They will be scooped out our holding tanks. We cannot guarantee we will be able to scoop ALL different types, but we will try to get a good variety.
The Assorted Picks will be from the list below:
To encourage spawning, pair a young (9-12 months old) female Harlequin Rasbora with a two-year old male and offer live food items. After spawning, remove the parents and keep the aquarium dark until the eggs hatch (after about 24 hours). Feed the fry infusoria.
The Harlequin Rasbora Trigonostigma heteromorpha (previously Rasbora heteromorpha) is immensely popular. These extremely desirable fish are always on the move. A lively school at the top of the aquarium has an endearing, fiery persona that just radiates attitude. This cyprinid has been a favorite aquarium fish for about 100 years. It was first described by Duncker back in 1904 and hails from Southeast Asia. It is found on the Malay Peninsula, throughout western Malaysia and southern Thailand as well as Singapore.
These small, elegant fish look their best when kept In ideal conditions. They won't quite reach 2 inches (5 cm) in length, and they can be variable in color, ranging from a pale pink or bright red to a copper orange along the top and bottom. The back halves of these little fish have a black triangular or hatchet-shaped patch with a bluish tint. They will sometimes have subtle purple highlights in front of the patch as well.
With these decorative colors, they are aptly dubbed Harlequin Rasbora, or sometimes just Harlequin or Harlequin Fish. Most individuals have a rosy hue, so another common name for them is Red Rasbora. However, varieties that are more copper or golden are sometimes called Gold Harlequin Rasbora. Varieties with a black patch and a mostly black body are called Black Harlequin Rasbora, and those with a strong bluish tinting will sometimes be referred to as Blue Harlequin Rasbora.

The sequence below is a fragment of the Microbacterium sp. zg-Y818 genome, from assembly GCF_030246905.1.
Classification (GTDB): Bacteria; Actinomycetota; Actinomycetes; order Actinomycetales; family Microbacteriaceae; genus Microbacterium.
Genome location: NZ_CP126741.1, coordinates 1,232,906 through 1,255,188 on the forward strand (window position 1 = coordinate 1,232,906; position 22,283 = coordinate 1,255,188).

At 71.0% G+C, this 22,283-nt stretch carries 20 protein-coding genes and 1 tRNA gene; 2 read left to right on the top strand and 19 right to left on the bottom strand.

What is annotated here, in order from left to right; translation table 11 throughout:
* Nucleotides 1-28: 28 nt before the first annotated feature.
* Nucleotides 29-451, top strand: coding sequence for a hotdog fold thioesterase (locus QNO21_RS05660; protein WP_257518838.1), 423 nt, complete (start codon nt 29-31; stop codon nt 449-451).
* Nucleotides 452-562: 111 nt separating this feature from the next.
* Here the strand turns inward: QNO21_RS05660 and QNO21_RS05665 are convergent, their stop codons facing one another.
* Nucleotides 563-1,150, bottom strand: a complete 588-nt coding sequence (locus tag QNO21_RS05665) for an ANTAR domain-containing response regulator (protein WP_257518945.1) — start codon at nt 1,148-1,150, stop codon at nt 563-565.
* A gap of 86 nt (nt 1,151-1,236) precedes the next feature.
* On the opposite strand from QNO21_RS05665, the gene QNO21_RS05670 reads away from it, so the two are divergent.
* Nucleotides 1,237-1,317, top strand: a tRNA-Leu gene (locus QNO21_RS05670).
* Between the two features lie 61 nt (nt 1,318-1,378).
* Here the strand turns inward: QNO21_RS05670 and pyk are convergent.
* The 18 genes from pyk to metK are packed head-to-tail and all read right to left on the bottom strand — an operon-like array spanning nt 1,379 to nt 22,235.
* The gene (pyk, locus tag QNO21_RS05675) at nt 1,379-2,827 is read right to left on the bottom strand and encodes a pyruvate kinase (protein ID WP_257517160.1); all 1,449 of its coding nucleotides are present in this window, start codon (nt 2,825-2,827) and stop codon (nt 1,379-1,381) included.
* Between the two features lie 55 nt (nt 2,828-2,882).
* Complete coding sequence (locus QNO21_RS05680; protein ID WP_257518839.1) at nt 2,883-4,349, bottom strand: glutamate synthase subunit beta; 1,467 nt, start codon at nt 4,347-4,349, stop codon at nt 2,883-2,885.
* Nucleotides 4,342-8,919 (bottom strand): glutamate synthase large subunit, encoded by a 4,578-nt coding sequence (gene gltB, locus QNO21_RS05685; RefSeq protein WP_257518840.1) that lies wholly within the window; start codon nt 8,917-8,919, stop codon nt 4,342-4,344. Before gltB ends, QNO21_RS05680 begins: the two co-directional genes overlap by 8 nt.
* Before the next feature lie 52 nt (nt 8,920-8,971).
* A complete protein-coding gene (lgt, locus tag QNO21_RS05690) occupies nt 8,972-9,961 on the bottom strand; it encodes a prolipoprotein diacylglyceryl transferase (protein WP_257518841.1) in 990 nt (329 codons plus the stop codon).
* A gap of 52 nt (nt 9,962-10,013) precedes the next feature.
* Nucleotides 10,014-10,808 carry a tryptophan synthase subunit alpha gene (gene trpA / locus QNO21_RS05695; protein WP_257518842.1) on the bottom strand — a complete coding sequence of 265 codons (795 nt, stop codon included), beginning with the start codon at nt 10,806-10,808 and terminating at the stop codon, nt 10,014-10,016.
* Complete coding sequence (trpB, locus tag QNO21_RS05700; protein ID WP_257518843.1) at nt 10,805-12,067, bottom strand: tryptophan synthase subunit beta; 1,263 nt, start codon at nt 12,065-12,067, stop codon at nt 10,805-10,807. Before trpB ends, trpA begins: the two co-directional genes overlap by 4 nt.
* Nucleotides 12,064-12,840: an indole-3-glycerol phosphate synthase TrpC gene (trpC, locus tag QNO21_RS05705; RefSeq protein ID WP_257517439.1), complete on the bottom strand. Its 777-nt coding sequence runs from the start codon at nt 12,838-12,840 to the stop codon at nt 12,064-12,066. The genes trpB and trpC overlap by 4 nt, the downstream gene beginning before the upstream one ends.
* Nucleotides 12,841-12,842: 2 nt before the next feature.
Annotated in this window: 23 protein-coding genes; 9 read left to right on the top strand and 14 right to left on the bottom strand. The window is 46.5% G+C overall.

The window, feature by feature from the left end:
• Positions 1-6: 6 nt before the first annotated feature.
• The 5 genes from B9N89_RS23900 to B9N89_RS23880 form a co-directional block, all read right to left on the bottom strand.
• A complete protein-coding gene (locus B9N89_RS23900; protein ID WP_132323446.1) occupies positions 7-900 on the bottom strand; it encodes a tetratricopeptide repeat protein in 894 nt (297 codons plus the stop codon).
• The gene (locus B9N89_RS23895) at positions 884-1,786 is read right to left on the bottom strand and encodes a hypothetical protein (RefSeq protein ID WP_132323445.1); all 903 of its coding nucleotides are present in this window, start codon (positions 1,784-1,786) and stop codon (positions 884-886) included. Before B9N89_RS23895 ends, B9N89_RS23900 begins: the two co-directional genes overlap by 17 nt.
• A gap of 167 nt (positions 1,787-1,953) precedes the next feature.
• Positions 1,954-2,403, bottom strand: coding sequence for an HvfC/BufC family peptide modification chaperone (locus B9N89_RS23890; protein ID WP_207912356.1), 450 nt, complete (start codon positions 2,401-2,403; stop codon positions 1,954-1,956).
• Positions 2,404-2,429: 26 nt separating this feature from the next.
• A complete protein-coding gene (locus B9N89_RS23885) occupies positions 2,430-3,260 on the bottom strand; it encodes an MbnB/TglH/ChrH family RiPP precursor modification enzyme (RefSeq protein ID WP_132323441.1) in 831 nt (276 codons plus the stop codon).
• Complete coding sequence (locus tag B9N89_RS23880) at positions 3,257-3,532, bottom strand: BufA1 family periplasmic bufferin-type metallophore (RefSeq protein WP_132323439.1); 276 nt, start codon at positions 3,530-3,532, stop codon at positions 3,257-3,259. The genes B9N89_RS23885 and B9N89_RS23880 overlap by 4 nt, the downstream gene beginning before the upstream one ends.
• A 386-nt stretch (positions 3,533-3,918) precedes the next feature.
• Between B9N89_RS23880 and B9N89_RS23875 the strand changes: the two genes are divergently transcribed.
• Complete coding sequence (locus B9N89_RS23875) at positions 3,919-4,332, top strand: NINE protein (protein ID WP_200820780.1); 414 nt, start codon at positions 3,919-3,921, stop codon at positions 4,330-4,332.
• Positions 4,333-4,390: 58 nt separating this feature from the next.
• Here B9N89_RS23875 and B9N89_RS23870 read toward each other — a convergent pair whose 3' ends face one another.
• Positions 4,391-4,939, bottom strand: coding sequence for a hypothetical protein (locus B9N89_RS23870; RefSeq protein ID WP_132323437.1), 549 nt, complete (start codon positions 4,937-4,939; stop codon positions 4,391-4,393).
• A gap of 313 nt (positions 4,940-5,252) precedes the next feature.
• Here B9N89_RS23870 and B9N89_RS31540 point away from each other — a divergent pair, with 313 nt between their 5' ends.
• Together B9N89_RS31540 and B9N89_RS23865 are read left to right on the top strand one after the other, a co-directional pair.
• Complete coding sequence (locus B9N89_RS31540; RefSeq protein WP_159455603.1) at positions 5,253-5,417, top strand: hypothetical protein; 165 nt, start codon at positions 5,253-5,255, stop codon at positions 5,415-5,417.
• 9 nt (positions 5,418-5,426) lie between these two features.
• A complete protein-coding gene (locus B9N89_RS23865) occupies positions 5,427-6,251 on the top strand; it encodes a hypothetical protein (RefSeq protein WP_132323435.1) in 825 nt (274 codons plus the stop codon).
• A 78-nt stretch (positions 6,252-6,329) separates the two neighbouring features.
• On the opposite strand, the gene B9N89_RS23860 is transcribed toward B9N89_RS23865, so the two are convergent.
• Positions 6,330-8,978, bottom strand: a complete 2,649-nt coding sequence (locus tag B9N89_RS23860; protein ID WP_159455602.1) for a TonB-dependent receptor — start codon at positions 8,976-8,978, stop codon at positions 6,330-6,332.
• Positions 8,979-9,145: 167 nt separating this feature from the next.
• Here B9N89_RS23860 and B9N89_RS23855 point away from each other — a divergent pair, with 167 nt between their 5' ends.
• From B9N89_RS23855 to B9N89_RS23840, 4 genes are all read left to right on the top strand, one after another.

This fish is often confused with two of its close relatives, the Glowlight Rasbora Trigonostigma hengeli and the Lambchop Rasbora Trigonostigma espei. To accurately identify them, pay attention to some subtle distinctions. The Harlequin Rasbora is pale pink to bright red and much stockier than its cousins. Harlequin’s black mark is more triangular and will have a noticeably blue tint. The Espei Rasbora should be bronze pink in color and more elongated. Hengel’s Rasbora should be yellow cream with a thin black side marking topped with a sweep of neon orange.
These agreeable fish do fine in most community settings and even better with other cyprinids. They aren’t aggressive per se but can be a bit boisterous. The companionship of their own species is absolutely essential, so a school is a must. You really haven’t seen the Harlequin Rasbora until you’ve seen a school of 10 or more individuals in an established tank. Because these are excellent schooling fish, they need a fairly large aquarium. A 20-gallon tank would be the bare minimum, but they are best suited to a 30-gallon aquarium that is at least 36 inches long to allow them to swim freely.
They are very tolerant fish but do require a little extra care, so they are suggested for aquarists with a bit of experience. They can adapt to a variety of conditions but need soft, slightly acidic water. They won't do well when kept in hard water. To bring out their best colors, use a dark substrate and provide them with plenty of plants. A well-planted aquarium will really showcase their colors to best effect. Keep the tank carefully covered as these fish are liable to jump if startled or excited.